NTB: Since the advent of friction stir welding, two similar stir welding technologies – thermal stir welding and ultrasonic stir welding – have been developed at NASA. How do these two technologies differ from friction stir welding?
Ding: Thermal stir welding was an idea I came up with while developing FSW. In conventional FSW, the shoulder provides much of the frictional energy (heat) as well as the compressive, or forging force. The pin, which is attached to the shoulder, “stirs” the weld joint material together. These three FSW process elements – stirring, forging and heating – work in tandem at a desired RPM and cannot be decoupled from each other. The thermal stir welding (TSW) process de-couples the heating, stirring, and forging elements and allows for individual control of each. This allows for greater process control. I’ll give an example of what I think the benefit is of TSW.
When using conventional FSW to weld .500-in thick commercially pure (CP) titanium, the FSW pin tool must rotate between 700 – 900 RPM to generate the frictional energy required to plasticize the material. With thermal stir welding, I first heat the part with a specially designed induction coil; it heats very quickly through the thickness. Once you’re up to some temperature – it could be 1400 degrees, it could be 1600 degrees – whatever temperature it is that you want to stir, you move the part into your stir rod and all that stir rod does is it stirs the material together just like the little pin on a friction stir welding pin tool. The stir rod protrudes through the middle of two containment plates that contain the material as it is being stirred. Containment plates are stationary – they do not rotate. The containment plates also supply the compressive load to the stirred material for microstructure consolidation. The force they compress with is also controlled independently. Yes, I’m getting what we call adiabatic heating from the friction given off by the stir rod, but the primary source of heating is the induction coil. I have done welds rotating at only 200 RPM in ½-inch thick titanium.
Now, what’s the benefit of independent control of heating, stirring and forging pressures? It certainly increases life of the stir rod. Since the material is already at temperature when the stirring begins, the stir rod is primarily just a mixing tool that moves plastic material within the weld zone. In FSW, the shoulder/pin assembly must provide both heat and stir functions. This reduces life of the shoulder/pin assembly at the temperatures required to join CP Ti. Other benefits of independent control I am not sure of yet. TSW is very new. I’m just now looking at the .500-in thick CP Ti weld microstructures to compare the microstructures that were stirred using 100 RPM, 200 RPM, and 300 RPM, to see if I can see any differences. What I suspect, is that the strain rate being induced into the microstructure with the TSW process is much less than using FSW. I have data that shows the FSW pin tool rotational speed to heat and stir .500-in thick CP Ti must be between 700-900 RPM. Since commercially pure titanium has no alloying elements, the microstructure – the grains – are free to grow very large very quickly. The high strain rate induced into the microstructure creates tears and results in wormholes. With thermal stir welding, you can rotate very slowly and put a lot less strain into the microstructure. I believe that’s one reason why we’re getting good welds on .500-in thick titanium. I just got done completing an eight (8) foot long weld in .500-in thick CP Ti. Visually, it looks great! Radiography will tell the real story. By the way, the work I’m doing with the .500-in thick CP Ti is for the Office of Naval Research (ONR) – not NASA programs. The technology used to support the Constellation Program must be at a high TRL. TSW isn’t there yet, but I’m getting there. I am going to do a study to compare welding Haynes 230 with FSW and TSW. This will be my first work using TSW to support the Constellation Program.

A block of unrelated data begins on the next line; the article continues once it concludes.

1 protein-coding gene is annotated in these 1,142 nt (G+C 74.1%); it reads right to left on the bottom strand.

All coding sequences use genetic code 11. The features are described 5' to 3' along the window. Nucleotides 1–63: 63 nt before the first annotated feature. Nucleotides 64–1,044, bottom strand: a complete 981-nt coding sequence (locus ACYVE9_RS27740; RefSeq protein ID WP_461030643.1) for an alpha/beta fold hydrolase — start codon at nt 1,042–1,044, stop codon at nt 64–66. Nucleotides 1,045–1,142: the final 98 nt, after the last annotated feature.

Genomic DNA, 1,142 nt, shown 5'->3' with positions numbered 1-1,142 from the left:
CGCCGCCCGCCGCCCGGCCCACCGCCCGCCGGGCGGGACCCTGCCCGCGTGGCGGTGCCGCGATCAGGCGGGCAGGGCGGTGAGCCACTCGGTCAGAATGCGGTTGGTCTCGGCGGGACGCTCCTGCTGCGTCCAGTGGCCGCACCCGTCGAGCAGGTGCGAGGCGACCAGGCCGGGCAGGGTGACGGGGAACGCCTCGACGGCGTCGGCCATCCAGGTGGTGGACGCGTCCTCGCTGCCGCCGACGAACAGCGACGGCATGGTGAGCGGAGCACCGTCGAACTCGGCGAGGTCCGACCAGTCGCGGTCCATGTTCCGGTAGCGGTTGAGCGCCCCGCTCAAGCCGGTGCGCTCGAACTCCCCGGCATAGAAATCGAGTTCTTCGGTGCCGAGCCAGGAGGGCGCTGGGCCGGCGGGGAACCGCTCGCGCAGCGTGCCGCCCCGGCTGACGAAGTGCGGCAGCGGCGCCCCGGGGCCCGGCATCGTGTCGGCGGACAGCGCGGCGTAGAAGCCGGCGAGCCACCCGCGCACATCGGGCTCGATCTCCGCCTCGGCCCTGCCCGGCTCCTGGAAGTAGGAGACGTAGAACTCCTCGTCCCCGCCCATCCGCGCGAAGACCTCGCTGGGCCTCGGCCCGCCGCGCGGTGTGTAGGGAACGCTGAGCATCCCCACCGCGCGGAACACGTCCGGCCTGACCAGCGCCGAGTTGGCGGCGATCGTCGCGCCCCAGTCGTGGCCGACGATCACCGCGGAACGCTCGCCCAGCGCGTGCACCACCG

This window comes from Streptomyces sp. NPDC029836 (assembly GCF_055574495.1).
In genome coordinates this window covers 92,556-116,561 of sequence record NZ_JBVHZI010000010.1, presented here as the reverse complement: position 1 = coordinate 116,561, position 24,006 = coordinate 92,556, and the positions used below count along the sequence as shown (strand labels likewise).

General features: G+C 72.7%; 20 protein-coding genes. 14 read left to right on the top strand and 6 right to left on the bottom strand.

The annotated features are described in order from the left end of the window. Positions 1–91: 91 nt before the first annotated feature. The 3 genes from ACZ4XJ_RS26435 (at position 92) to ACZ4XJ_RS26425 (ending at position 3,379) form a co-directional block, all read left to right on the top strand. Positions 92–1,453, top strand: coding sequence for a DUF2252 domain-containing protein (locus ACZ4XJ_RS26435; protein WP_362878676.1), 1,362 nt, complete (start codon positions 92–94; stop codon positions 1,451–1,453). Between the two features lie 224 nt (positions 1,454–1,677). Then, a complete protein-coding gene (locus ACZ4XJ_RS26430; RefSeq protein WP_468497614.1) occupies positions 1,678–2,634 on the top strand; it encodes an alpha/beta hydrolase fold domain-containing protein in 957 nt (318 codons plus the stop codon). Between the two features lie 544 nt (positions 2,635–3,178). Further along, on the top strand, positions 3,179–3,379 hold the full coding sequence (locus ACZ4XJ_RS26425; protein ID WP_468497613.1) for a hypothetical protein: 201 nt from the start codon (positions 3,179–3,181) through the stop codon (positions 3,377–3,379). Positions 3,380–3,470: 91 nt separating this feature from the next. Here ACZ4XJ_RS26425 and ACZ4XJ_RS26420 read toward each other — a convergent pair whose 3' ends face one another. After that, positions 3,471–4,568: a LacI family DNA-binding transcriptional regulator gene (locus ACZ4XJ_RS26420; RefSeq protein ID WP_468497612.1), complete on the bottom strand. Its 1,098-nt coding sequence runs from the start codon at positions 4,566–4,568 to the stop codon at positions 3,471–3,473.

Ding: So right now, TSW development is being done for ONR. ONR funds the TSW work through an SBIR with Keystone Synergistic Enterprises, Inc., Port St. Lucie, Fl. Keystone, in turn, funds MSFC through a reimbursable Space Act Agreement. I develop the process, provide Keystone with all the data that is confidential to them, and then they present it to the Navy. The Navy is very interested in this process, because the Navy is looking at this low-cost titanium product that’s processed a different way than your usual titanium. Instead of costing $60 a pound, it’ll cost $5 a pound. The reduced cost comes from the processing of the titanium. When the titanium is processed, there are a lot of tramp elements left in the metal such as chlorine. This presents problems when welding the low cost titanium. When it is welded with fusion weld processes, like TIG, MIG, or electron beam, a lot of oxides form, resulting in inferior weld properties. It has to be welded without melting, meaning, a solid state process such as FSW or TSW must be used. So far, ONR is quite impressed with TSW.